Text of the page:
Behind The Scenes: Reality of Military Homecoming
If you’ve ever been to a military homecoming the anxiety can be felt all throughout the air. There’s typically hundreds of spouses, children, parents and friends all huddled into a ‘waiting area.’ I don’t think I’ve ever been around that many people at one time and seemingly completely ignored them.
There’s this odd calm and anxious-ness that’s just understood and respected. In a way, it’s eerie. In another way, it shows you what really is behind those heartfelt photos and videos; an anxious family/friend awaiting their loved one’s return.
But what else actually happens at a homecoming? Is it as magical as it seems on the photos and videos?
Yes and no.
You don’t want to hear it, but you need to.
Just Like the Movies, or not?
Yes, it is so magical to put your hands on your loved one for the first time in months. Yes, you do get butterflies causing that anxious feeling inside of you. Yes, you do hold your breath as you see seemingly identical Marines (or service members) walking towards you that you panic when you realize you can’t tell your spouse from the others yet.
However, it’s not just butterflies in your stomach. I’ll be honest. I told my husband I wasn’t sure if I was going to hug/kiss him or not. I kept telling him I don’t know how I’m going to react. I honestly didn’t. Even as he was walking towards me I was still uncertain on how to feel.
On one hand, I have my loved one home finally and I should be elated, right? On the other hand, I had the reality of being the solo parent while he was away. This entailed selling a house in one state, buying one in another state, multiple trips (8 hours one way) to move my stuff, disenrolling 4 kids, re-enrolling 4 kids, unpacking a house alone, painting and decorating a house alone, multiple doctors appointments and of course the infamous deployment curse of 5 stitches in Mila’s head. That was just ONE deployment of many!
The infamous quote “I don’t know how you do it.”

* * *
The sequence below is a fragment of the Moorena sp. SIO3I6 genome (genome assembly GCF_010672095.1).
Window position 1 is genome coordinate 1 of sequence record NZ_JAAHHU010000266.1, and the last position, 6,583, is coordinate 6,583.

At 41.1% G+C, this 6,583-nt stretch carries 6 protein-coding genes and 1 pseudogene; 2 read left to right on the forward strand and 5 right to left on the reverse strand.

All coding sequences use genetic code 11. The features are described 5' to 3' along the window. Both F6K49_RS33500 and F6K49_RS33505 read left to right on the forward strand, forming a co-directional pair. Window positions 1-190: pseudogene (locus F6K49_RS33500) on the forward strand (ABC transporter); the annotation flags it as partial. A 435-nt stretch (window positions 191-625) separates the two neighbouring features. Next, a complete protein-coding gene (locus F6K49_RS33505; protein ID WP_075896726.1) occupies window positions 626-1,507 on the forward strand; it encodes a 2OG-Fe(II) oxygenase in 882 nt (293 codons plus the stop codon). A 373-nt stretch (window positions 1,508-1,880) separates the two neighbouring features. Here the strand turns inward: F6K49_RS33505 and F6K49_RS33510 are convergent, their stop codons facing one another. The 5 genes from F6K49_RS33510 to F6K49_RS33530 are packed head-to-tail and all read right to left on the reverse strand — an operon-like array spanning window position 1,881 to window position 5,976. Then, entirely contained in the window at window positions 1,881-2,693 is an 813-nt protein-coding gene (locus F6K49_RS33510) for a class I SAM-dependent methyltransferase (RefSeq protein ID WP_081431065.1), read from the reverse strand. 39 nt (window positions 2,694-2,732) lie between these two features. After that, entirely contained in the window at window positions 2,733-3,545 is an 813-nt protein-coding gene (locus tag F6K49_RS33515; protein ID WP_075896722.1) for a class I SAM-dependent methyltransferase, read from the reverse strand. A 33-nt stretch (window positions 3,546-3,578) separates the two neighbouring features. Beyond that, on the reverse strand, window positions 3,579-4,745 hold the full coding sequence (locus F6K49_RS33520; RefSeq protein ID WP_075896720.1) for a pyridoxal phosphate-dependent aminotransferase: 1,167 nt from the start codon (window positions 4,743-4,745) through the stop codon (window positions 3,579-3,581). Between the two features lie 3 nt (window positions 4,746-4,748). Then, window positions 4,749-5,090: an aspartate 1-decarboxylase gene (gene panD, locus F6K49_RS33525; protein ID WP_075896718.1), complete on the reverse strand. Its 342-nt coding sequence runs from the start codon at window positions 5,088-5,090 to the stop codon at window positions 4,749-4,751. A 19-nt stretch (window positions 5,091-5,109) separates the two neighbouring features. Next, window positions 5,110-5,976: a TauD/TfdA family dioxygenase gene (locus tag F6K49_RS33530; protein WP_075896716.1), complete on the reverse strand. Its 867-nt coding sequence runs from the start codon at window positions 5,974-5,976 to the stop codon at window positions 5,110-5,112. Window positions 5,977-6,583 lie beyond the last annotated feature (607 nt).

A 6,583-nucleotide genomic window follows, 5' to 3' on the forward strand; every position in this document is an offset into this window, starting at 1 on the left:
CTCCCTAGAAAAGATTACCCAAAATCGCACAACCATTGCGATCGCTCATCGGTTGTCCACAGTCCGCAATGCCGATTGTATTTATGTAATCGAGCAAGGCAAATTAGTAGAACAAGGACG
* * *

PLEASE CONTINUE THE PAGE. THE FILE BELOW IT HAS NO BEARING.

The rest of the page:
I was a hot mess of emotions. I thought I knew what society expected but I just didn’t feel that way in my heart. I was mad. Mad because we had planned on him getting out 2 years after we were married. Mad that I had to keep putting on a smile and laugh when people said “I don’t know how you do it.” Because, honestly, I didn’t WANT to do it. I did it because I HAD to.
Reality isn’t how it seems
So there ya have it, I’ve pulled back the veil of those picturesque moments and I’ve let you in to the not so great reality. I honestly wish more spouses had warned me about this. You almost feel as though you are not allowed to complain or have negative feelings because you’re married to one of the few, the proud, the Marines. They’re a hero by definition in our country so how can you as the spouse not be overly supportive and motivated for them?
Simple. You’re human!
How many people get married with the intent to spend as much time away from each other as possible? Maybe this is why so many military marriages fail, the reality wasn’t clearly stated. You’re seemingly meant to feel shamed if you have any negative thoughts but then that just fosters the feeling of resentment and, when not dealt with, it boils over and causes severe damage to a relationship. (Note: I’m explaining this as a marriage, however, this is the same for all relationships including parent to child, friends, etc.)